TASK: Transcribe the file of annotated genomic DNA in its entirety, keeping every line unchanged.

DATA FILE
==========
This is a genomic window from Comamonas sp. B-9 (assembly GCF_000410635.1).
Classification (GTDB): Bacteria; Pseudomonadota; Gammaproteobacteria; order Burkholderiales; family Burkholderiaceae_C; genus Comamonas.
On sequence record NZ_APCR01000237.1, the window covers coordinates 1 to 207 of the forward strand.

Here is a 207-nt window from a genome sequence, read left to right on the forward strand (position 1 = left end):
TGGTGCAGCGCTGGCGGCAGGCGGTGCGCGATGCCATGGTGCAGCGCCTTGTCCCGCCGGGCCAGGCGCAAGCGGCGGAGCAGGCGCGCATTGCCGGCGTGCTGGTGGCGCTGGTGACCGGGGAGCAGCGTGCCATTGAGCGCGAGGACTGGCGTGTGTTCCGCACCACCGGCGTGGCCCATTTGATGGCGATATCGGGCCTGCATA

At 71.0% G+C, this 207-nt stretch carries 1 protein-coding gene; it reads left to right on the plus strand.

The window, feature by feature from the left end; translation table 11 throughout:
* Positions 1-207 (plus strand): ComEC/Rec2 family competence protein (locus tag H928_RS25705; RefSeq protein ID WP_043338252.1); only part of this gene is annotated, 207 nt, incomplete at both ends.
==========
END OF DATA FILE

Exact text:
This is a genomic window from Comamonas sp. B-9 (assembly GCF_000410635.1).
Classification (GTDB): Bacteria; Pseudomonadota; Gammaproteobacteria; order Burkholderiales; family Burkholderiaceae_C; genus Comamonas.
On sequence record NZ_APCR01000237.1, the window covers coordinates 1 to 207 of the forward strand.

Here is a 207-nt window from a genome sequence, read left to right on the forward strand (position 1 = left end):
TGGTGCAGCGCTGGCGGCAGGCGGTGCGCGATGCCATGGTGCAGCGCCTTGTCCCGCCGGGCCAGGCGCAAGCGGCGGAGCAGGCGCGCATTGCCGGCGTGCTGGTGGCGCTGGTGACCGGGGAGCAGCGTGCCATTGAGCGCGAGGACTGGCGTGTGTTCCGCACCACCGGCGTGGCCCATTTGATGGCGATATCGGGCCTGCATA

At 71.0% G+C, this 207-nt stretch carries 1 protein-coding gene; it reads left to right on the plus strand.

The window, feature by feature from the left end; translation table 11 throughout:
* Positions 1-207 (plus strand): ComEC/Rec2 family competence protein (locus tag H928_RS25705; RefSeq protein ID WP_043338252.1); only part of this gene is annotated, 207 nt, incomplete at both ends.